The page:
Definitions and concepts

Conflict is the result of a disagreement between actors on the basis of perceived incompatible goals (Conflict Sensitivity Consortium, 2012: 2). Disagreements and conflicts are inevitable everyday occurrences – and their resolution can result in constructive change. Conflicts are often analysed at different levels – interpersonal, group/community and national – and in terms of how the levels interact with each other. They can turn into violent conflict when ‘there are inadequate channels for dialogue and disagreement’; when ‘dissenting voices and deeply held grievances cannot be heard and addressed’; and in environments of ‘instability, injustice and fear’ (Fisher et al., 2000: 6). Conflict prevention and resolution approaches aim to resolve conflicts through non-violent means.

Conflict analysis is a structured process of analysis to understand conflict, focusing on the conflict profile (history of conflict), the actors involved and their perspectives, the structural and proximate causes and the dynamics of how these elements interact (Conflict Sensitivity Consortium, 2012). A conflict analysis examines open conflict (conflict that is very visible and deep-rooted), surface conflict (visible but shallow or with no roots), and also latent conflict (below the surface with potential to emerge) (Fisher et al., 2000). The important distinction between a conflict analysis and a context analysis is that conflict analysis always addresses the relationship of the issue with conflict, instability and peace.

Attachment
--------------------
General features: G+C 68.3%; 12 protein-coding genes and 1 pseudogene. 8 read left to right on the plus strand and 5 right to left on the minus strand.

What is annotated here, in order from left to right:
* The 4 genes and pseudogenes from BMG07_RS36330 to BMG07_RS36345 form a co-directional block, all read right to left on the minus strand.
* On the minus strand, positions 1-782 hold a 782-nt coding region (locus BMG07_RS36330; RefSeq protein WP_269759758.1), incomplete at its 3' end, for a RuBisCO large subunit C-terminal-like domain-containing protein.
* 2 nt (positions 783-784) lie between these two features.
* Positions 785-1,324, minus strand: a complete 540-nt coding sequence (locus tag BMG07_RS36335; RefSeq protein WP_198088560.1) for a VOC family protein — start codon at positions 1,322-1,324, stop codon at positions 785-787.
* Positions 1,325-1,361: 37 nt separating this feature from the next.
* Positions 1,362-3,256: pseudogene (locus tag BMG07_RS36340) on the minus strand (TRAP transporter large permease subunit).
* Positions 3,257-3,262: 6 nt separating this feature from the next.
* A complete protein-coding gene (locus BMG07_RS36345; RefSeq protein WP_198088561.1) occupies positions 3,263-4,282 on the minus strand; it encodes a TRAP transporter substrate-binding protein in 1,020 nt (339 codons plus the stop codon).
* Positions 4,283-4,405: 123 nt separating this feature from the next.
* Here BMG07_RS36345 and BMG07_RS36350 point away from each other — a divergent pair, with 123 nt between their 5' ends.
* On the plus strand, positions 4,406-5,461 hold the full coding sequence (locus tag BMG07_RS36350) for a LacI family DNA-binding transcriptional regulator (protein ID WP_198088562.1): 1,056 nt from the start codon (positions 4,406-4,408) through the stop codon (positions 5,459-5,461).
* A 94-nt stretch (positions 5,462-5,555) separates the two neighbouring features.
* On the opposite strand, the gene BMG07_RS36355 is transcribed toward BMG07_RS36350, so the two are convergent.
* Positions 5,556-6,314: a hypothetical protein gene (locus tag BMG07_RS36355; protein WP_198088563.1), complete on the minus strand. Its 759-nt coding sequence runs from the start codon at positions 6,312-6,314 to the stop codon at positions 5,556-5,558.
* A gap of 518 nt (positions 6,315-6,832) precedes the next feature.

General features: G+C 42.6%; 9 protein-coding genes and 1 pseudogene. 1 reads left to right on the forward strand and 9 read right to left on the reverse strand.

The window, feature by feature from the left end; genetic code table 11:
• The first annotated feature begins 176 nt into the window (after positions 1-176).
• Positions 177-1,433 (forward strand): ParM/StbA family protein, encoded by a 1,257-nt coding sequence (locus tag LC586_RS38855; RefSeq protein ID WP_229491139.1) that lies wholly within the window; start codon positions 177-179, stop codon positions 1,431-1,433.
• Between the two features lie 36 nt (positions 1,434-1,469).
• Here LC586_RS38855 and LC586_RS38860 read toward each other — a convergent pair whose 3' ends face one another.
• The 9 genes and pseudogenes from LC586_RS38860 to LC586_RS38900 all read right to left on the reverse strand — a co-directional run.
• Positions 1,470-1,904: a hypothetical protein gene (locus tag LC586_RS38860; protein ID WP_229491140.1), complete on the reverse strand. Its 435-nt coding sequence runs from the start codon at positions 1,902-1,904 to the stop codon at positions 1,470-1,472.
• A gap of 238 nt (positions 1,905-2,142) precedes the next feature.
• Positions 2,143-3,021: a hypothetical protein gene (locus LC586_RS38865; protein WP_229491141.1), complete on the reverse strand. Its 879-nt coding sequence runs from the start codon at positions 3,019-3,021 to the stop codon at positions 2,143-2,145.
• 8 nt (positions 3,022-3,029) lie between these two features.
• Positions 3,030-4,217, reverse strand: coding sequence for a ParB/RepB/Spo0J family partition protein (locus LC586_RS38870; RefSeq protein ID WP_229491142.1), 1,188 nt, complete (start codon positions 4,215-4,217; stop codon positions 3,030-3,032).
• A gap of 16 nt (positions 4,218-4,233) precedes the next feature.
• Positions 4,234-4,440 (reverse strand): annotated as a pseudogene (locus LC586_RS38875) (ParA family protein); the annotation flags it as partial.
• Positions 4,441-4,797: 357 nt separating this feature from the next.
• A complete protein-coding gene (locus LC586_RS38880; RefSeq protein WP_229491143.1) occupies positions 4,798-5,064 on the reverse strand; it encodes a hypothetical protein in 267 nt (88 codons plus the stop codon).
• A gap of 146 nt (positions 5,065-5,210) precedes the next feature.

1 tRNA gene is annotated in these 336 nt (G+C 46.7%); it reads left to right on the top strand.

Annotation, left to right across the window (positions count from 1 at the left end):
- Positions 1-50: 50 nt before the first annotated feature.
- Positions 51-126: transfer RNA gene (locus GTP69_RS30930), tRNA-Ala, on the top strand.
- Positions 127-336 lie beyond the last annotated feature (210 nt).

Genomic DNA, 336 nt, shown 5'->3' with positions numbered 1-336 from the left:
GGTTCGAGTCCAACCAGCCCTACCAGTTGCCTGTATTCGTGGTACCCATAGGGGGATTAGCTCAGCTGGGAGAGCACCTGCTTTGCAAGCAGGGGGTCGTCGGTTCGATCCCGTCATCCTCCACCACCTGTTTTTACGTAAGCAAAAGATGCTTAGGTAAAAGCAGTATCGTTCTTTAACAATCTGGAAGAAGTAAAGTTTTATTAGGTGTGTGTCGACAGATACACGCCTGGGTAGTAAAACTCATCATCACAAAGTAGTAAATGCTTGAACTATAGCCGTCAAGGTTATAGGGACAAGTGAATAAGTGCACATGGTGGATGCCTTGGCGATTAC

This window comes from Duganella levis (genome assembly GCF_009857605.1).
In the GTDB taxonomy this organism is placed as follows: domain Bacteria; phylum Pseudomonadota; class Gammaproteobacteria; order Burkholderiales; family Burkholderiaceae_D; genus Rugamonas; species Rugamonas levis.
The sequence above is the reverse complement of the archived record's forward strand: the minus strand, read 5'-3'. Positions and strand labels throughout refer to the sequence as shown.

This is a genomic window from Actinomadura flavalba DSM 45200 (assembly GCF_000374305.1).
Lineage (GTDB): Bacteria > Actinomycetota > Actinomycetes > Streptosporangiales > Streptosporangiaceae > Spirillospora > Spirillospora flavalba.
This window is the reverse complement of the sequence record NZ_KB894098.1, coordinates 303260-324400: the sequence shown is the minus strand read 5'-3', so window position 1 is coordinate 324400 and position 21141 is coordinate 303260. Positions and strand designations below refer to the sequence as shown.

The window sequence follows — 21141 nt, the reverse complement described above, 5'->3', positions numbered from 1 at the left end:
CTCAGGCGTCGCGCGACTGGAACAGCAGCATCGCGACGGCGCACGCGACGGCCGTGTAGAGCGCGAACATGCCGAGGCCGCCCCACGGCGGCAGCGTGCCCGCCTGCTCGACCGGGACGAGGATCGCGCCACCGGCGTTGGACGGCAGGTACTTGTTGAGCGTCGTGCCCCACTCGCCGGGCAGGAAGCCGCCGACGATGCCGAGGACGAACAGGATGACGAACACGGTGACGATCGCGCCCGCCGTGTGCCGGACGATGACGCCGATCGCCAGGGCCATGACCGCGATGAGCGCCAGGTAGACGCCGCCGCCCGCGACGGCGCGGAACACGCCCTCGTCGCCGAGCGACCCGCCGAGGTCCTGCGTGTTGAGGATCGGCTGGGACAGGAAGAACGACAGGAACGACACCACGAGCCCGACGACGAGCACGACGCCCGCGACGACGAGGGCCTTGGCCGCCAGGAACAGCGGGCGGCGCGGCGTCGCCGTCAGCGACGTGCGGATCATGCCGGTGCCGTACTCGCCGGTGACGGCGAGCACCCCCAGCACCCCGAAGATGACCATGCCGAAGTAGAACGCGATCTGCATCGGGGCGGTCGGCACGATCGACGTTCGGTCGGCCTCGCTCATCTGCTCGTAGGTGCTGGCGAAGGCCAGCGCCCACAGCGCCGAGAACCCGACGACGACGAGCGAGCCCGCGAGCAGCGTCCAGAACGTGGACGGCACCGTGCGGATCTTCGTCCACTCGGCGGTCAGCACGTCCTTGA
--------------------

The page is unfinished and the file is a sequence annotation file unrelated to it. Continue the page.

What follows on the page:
This Topic Guide looks at violent conflict at the national and community/group level, particularly armed conflict and political violence, rather than other forms of conflict (e.g. interpersonal conflict, criminal violence or structural/indirect violence), as this is the focus of the typical policy/practitioner conflict analysis. These concepts overlap. Political violence is the use of force by a group with a political purpose or motivation (ACLED, 2015). Armed conflict is ‘a contested incompatibility that concerns government and/or territory’ and involves ‘armed force between two parties, of which at least one is the government of a state’.

Conflict analysis as part of a conflict-sensitive approach

Conflict analysis tends to be discussed as part of conflict-sensitive approaches (in policy/practitioner literature), conflict resolution, conflict prevention and/or peacebuilding. While it can be used for all of these purposes, this topic guide focuses on the conflict analysis element (the method of analysis) rather than on general aspects of conflict (the subject) or on conflict sensitivity, conflict resolution, conflict prevention or peacebuilding (the operationalisation of the analysis). It is a companion paper to a number of the GSDRC Topic Guides, including those on Conflict Sensitivity and Conflict.

In practice, conflict sensitivity is often applied to specific activities, building on the core ‘Do No Harm’ principle and the dividers/connectors approach. Conflict analysis and political economy analysis (PEA) are analytical methods that can be used to guide conflict sensitivity. Because conflict takes many forms on a spectrum from ‘structural violence’ to conventional war, and often these forms are mixed together in the same overall conflict, conflict analysis tends to start from a comprehensive review of all different aspects of conflict before focusing down to what is relevant. Standalone conflict analysis reports can also be used more directly to guide overall policy. As development actors tend to handle these issues internally, there is no clear consensus on these distinctions.